Mayor Eric Adams on Tuesday said that the city will add more than 350 new homeless shelter beds by the end of this week as part of his administration’s planned 500-bed expansion to address street homelessness.
The rollout comes as the city ramps up controversial efforts to physically remove homeless encampments seen across the city, a move that advocacy groups have scorned. Over the weekend, Adams pledged to target 150 encampments over a two-week period, raising questions from advocates about whether the city has sufficient bed capacity for those sleeping on the streets.
On Monday, some individuals who were forced to leave their encampments under the Brooklyn-Queens Expressway said they were uncertain where they would go. Adams said the city would deliver further details on Wednesday about how many of those living in encampments were placed in shelters.
The new beds are in safe haven and stabilization shelters, officials said. Both are low-restriction facilities, although safe havens typically provide a wider range of services, including mental health and substance abuse. Many who have stayed at shelters have said they prefer safe havens — which often provide private rooms — over congregate or group shelters.
Kate Smart, a mayoral spokesperson, said that not all of the available beds are in private rooms.
New York City has roughly 48,000 individuals living in shelters, well below the peak during the pandemic, but still around 7,000 more than a decade ago, records showed.
Speaking at a ribbon-cutting for the Morris Avenue safe haven site in the Bronx, Adams said he was seeking to rectify years of government dysfunction that have allowed people to live on the streets and subways. The New York Post recently reported on a survey showing that the city had 2,500 vacant apartments specifically designated for those who are experiencing homelessness.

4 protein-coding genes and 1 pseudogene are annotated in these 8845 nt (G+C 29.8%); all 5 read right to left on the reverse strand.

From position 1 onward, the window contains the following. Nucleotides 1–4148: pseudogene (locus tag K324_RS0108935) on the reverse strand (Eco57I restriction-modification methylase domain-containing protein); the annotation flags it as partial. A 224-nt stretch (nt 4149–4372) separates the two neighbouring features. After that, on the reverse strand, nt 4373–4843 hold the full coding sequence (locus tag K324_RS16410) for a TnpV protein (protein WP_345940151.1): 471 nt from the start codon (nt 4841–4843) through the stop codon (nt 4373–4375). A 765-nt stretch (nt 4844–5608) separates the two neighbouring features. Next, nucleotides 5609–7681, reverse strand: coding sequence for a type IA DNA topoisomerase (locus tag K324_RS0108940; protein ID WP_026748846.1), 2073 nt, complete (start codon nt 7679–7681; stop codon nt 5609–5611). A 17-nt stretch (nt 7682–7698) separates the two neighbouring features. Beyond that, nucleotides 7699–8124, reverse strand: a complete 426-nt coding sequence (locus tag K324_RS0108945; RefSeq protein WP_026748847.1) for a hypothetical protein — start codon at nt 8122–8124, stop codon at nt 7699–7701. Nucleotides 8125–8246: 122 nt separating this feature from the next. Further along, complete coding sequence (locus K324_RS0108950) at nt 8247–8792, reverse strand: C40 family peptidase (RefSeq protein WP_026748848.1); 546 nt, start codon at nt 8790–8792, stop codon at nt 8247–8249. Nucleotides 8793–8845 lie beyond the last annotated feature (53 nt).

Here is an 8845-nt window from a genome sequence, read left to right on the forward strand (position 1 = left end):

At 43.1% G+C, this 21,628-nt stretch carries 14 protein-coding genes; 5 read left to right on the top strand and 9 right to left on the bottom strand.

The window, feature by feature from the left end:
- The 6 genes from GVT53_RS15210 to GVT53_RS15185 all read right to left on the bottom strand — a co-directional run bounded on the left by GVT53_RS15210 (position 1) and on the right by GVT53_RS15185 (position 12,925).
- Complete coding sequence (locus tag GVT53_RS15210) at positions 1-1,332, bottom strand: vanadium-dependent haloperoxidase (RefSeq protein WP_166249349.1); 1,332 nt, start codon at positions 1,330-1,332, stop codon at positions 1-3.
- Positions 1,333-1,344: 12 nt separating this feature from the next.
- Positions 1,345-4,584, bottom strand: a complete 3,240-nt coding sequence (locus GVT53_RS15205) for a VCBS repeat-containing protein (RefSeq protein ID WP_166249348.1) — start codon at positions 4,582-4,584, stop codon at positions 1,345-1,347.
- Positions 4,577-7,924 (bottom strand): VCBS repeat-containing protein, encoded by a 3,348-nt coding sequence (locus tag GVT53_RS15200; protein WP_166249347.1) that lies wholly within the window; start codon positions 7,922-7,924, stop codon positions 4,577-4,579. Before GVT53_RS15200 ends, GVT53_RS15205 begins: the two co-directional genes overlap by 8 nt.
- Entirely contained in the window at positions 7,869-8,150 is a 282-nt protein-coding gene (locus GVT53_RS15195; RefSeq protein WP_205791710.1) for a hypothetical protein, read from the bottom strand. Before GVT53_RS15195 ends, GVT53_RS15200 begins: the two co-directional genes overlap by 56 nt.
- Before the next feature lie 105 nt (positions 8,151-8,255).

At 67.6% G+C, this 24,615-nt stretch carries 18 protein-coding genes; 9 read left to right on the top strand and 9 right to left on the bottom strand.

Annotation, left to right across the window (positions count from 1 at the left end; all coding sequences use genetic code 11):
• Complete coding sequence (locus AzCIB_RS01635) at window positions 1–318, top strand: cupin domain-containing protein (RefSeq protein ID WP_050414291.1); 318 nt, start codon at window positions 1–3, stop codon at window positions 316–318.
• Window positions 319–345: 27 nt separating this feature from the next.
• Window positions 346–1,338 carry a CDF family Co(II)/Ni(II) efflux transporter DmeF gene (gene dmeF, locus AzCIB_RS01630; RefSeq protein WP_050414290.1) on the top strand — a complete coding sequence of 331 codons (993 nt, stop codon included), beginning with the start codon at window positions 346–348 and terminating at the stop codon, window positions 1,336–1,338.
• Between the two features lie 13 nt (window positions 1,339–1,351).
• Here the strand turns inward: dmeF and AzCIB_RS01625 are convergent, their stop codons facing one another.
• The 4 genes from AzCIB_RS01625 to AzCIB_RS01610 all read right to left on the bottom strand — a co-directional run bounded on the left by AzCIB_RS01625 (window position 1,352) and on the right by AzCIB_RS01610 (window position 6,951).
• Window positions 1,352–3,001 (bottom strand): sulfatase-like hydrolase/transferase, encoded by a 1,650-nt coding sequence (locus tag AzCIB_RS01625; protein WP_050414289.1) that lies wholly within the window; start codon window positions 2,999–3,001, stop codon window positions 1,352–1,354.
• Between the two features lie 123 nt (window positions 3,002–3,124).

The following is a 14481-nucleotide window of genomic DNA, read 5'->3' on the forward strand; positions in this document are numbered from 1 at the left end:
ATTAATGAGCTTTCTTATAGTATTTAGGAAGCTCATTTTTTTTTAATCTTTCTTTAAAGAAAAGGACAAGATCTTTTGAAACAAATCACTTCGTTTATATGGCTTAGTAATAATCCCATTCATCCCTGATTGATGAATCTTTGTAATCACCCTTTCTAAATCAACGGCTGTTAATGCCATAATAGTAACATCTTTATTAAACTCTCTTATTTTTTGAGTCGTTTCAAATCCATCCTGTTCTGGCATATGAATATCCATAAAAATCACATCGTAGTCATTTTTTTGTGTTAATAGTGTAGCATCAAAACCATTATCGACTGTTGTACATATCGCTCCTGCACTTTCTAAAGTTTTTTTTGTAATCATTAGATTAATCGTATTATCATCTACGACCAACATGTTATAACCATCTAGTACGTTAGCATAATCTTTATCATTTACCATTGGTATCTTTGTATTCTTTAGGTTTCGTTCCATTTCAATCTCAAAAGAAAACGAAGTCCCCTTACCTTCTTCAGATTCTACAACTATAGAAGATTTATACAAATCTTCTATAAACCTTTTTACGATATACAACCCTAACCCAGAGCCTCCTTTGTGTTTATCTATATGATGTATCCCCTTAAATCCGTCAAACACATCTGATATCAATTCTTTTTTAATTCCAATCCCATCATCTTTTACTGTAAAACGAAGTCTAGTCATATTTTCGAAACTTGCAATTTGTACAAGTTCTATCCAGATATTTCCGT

“Sometimes I feel like this is a comedy show,” the mayor said. “But it's so serious that you can't laugh at this dysfunctionality and this betrayal of New Yorkers.”
“This is an indicator of what is possible,” he added, referring to the new 80-bed Bronx shelter.
In a statement, Jacquelyn Simone of the Coalition for the Homeless praised the mayor for adding more shelter beds, but criticized the removal of encampments, calling policing and sweeps “harmful, counterproductive strategies that can actually push unsheltered homeless people further away from services.”
The mayor said he made unannounced visits to five shelters, one in each of the city’s boroughs, to observe conditions. Homeless New Yorkers, he said, deserved a “better product.”
At the same time, Adams has been sympathetic to quality of life concerns that pro-business advocates said have hindered the city’s transition to a post-pandemic “normal.”
A recent poll commissioned by the influential business group Partnership For New York City found that 94% of New Yorkers said that not enough was being done to address mental illness and homelessness.
The mayor has also recently ordered the police to crack down on a range of infractions, from sleeping in the subway to fare evasion.
At an unrelated press conference earlier in the day, Adams addressed his administration's efforts to combat crime, saying that targeting fare evasion was one key way to identify criminals riding the subway.
“There's a way to get on the subway system if you don't have enough money to pay your fare,” he said. “We've created an environment in our subway system where rules don't matter. I don't subscribe to that.”
Homeless and criminal justice reform advocates have accused the mayor of moving the city back to the era of “broken windows” policing, or targeting low-level offenses as a way to combat more serious crime. Adams shook off the criticism, saying, “Call me what you want. We’re gonna be safe.”
The mayor, a proud vegan, then likened his policies to edible green plants.
“I’m like broccoli,” he said. “You're gonna hate me now, but you're gonna love me later.”